Mary Rice Hasson, J.D. , a Fellow in the Catholic Studies Program at the Ethics and Public Policy Center, Washington D.C., and director of the Women, Faith, and Culture project together with Michele M. Hill who has been active in apostolates within the Archdiocese of Baltimore, have issued a preliminary report, What Catholic Women Think About Faith, Conscience, and Contraception , in which 824 church-going Catholic women ages 18-54 were surveyed.
While the data indicates that most Catholic women do not fully support the Church’s teachings on contraception, the results also do not show the sweeping rejection of Church teaching the media portrays either. This first report provides some useful insight. From their website, Women, Faith and Culture: Exploring What Catholic Women Think :
Catholic Women and Faith
90% say faith is important to daily life
72% rely on homilies to learn the faith
28% have gone to Confession within the year
Catholic Women and Contraception
33% think the Church says “yes” to contraception
13% say “yes” to Church teaching
37% say “no” to Church teaching
44% say “no, but maybe …” to Church teaching
The report shows that about one-third of church-going Catholic women incorrectly believe that couples have the right to decide for themselves the moral acceptability of contraception regardless of Church teaching. When Church teaching was explained, 44% were receptive to learning more. These results suggest the problem is in part catechetical, and that women want more instruction. Church-going Catholic women fall into three groups, the researchers found: 1) “the faithful” who say “yes” to Church teaching, 2) “the dissenters” who say “no” to it, and 3) the “soft middle” who are reluctant to go all the way either way, and are receptive to more information.
The hope for this project is that good conversations can begin about how to reach the women who identify as Catholic but reject Church teaching on contraception, and yet, still in their heart want to do the right thing. Mary and Michele also hope that the data will inspire our priests to have confidence to preach the truth on this issue. While 72% of women said that the homilies in Mass are their primary source for learning about Church teaching, more than eight in ten said they believe they can be “good Catholics” even if they “do not accept some of the Catholic Church’s teachings on sex, family planning, birth control, and reproduction.” They seem to be listening, but not accepting.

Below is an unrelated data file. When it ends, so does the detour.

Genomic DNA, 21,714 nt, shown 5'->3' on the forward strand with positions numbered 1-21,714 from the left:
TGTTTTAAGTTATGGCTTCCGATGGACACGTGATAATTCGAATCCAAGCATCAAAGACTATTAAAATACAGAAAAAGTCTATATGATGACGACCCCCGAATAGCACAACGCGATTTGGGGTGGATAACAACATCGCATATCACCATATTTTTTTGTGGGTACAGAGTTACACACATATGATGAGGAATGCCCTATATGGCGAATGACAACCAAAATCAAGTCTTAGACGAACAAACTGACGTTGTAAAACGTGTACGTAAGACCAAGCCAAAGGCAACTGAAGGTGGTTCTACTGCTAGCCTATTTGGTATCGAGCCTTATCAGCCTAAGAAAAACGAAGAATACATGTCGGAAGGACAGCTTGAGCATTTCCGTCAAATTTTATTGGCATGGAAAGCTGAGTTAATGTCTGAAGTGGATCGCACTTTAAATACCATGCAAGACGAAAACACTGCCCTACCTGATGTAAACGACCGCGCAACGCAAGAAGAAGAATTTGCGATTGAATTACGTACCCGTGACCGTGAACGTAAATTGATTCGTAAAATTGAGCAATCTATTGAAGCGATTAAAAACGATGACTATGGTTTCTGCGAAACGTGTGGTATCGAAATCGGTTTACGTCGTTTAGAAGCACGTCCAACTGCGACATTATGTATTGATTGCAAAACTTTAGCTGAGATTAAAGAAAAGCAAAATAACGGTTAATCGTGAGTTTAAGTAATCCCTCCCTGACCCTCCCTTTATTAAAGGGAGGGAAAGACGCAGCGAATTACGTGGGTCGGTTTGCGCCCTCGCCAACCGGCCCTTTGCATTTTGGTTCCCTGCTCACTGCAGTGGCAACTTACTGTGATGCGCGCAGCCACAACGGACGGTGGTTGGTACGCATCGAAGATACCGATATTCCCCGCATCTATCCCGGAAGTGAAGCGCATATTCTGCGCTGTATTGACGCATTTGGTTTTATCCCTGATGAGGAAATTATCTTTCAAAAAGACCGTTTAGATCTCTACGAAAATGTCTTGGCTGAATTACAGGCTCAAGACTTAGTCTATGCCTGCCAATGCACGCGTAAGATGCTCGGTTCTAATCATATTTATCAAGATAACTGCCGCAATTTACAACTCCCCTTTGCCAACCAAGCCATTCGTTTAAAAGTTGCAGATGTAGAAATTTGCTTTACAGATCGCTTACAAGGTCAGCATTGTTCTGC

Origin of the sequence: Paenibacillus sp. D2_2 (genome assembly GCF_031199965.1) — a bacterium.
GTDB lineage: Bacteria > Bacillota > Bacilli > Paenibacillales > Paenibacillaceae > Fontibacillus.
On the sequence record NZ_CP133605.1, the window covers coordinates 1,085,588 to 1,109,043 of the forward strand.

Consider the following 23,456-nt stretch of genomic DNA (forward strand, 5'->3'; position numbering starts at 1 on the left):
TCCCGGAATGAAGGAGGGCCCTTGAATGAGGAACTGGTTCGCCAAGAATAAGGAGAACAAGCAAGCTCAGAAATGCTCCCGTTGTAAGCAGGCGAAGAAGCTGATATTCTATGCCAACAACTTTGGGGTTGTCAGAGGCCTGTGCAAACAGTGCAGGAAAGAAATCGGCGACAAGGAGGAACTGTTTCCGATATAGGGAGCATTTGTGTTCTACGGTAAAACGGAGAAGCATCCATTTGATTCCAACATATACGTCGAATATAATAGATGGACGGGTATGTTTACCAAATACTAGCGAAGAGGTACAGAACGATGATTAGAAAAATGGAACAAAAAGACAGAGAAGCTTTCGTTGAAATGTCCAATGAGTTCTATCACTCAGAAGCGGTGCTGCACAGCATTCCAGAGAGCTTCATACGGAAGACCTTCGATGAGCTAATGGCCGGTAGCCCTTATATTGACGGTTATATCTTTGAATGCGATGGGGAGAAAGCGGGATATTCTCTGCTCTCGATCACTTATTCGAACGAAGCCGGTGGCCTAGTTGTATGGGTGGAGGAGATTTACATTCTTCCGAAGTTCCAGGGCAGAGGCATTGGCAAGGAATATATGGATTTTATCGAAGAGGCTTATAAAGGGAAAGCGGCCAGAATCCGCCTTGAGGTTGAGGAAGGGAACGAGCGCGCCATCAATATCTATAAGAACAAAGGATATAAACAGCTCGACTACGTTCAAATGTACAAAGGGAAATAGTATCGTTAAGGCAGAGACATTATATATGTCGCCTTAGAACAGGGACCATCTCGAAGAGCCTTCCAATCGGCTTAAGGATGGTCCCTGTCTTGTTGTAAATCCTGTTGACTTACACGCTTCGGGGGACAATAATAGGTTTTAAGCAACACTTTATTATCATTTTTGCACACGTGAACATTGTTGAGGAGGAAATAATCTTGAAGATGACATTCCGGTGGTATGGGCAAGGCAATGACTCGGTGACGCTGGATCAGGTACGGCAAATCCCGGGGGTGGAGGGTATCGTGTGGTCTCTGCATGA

The researchers also hope that this report can help us in our approach to addressing these topics. I admit, my knee-jerk reaction is to wag a finger at the dissenters and tsk-tsk them for their rebellion, but that isn’t helpful. It’s one of those Golden Rule things. I have to remember, humbly, that I also journeyed in conversion away from a secular contraceptive mindset to a full acceptance of Catholic teaching, and it wasn’t based on one homily or one conversation about obedience. It certainly wasn’t the result of someone belittling me for my ignorance.
It was based on a search for truth that was aided by patient people who would explain what I needed to know – firmly, but in love. It was also aided by people who taught by example. In my parish, I saw the words of the Catechism lived out and I understood, and embraced, the high importance of accepting the gift of children, and raising them in the Sacraments.
These topics have to be approached with sensitivity, focusing on the benefits for women and their relationships. They need help to calibrate their consciences, and this study provides insight into the scope of the problem. Conscience formation, the data strongly indicates, is the real issue underlying the problem, and it is cause for concern. Please take some time to read it, and file it away for reference.
Full report here: What Catholic Women Think About Faith, Conscience, and Contraception 
Website here: Women, Faith and Culture: Exploring What Catholic Women Think